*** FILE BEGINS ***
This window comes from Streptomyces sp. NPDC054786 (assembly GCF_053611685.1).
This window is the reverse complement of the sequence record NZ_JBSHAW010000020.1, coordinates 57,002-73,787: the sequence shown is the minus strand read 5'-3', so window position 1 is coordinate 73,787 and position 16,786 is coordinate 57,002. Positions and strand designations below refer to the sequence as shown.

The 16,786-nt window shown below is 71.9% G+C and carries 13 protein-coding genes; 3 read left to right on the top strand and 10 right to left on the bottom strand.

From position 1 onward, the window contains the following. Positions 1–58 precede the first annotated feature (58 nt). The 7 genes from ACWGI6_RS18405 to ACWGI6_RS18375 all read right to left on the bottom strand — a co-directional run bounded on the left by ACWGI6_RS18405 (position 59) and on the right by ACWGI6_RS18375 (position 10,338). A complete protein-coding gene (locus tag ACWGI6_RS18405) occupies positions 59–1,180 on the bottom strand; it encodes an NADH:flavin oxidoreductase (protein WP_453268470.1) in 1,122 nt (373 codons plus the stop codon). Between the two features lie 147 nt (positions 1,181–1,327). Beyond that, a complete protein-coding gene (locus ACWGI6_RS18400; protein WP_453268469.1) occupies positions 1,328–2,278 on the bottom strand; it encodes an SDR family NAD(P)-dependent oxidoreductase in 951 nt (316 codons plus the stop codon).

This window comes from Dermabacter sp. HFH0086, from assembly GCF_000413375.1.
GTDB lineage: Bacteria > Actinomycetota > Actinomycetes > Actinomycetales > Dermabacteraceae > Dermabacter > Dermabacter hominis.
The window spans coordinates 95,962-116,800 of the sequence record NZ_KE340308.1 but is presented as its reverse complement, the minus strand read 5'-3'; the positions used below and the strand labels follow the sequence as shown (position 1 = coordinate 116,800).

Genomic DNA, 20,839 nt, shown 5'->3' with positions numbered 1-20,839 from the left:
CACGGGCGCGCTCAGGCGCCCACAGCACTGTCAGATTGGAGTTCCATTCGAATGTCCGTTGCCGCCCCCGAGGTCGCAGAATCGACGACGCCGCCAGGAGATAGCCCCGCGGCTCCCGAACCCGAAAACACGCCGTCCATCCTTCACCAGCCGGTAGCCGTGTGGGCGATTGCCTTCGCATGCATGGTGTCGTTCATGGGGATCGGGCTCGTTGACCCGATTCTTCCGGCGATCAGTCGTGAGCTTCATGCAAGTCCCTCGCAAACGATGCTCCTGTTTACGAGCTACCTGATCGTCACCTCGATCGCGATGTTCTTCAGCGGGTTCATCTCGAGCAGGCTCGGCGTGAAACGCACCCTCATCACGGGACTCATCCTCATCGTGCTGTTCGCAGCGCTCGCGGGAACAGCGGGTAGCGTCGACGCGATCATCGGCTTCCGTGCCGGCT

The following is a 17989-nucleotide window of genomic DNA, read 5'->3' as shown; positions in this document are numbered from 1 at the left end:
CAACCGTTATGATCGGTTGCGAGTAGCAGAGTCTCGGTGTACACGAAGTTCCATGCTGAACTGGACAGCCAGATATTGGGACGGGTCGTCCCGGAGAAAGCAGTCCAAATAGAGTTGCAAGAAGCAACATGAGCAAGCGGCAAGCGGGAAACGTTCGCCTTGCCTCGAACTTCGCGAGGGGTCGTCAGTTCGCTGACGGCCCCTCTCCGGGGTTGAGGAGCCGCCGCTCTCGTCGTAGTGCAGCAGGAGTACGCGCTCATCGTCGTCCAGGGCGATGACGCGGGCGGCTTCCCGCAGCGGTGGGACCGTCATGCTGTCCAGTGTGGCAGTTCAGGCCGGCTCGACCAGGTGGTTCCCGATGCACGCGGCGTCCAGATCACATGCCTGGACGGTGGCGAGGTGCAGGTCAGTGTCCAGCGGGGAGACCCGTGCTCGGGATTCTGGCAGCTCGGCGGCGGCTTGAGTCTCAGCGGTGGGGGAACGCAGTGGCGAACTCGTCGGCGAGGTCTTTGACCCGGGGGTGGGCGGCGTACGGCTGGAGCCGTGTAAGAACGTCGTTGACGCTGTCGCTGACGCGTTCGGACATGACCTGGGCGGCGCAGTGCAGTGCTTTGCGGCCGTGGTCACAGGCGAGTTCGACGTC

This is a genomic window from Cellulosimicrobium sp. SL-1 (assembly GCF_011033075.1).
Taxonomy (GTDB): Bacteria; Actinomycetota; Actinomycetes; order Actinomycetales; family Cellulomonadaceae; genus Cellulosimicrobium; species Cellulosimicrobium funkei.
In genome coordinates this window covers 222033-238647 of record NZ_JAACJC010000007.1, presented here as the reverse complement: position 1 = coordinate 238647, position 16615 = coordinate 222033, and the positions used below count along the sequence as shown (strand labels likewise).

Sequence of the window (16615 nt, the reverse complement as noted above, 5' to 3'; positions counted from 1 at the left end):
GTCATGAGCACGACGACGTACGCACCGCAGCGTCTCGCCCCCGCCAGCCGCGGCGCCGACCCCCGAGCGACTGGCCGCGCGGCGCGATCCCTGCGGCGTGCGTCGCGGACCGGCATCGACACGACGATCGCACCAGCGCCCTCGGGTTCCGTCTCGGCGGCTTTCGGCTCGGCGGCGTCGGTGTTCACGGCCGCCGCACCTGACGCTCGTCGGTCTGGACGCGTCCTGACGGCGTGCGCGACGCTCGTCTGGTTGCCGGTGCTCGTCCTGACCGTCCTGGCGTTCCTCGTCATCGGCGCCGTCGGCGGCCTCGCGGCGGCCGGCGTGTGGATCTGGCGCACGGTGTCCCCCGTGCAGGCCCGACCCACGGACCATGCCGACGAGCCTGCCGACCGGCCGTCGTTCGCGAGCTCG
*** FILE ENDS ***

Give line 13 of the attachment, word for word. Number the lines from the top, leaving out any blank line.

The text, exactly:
Taxonomy (GTDB): Bacteria; Actinomycetota; Actinomycetes; order Actinomycetales; family Cellulomonadaceae; genus Cellulosimicrobium; species Cellulosimicrobium funkei.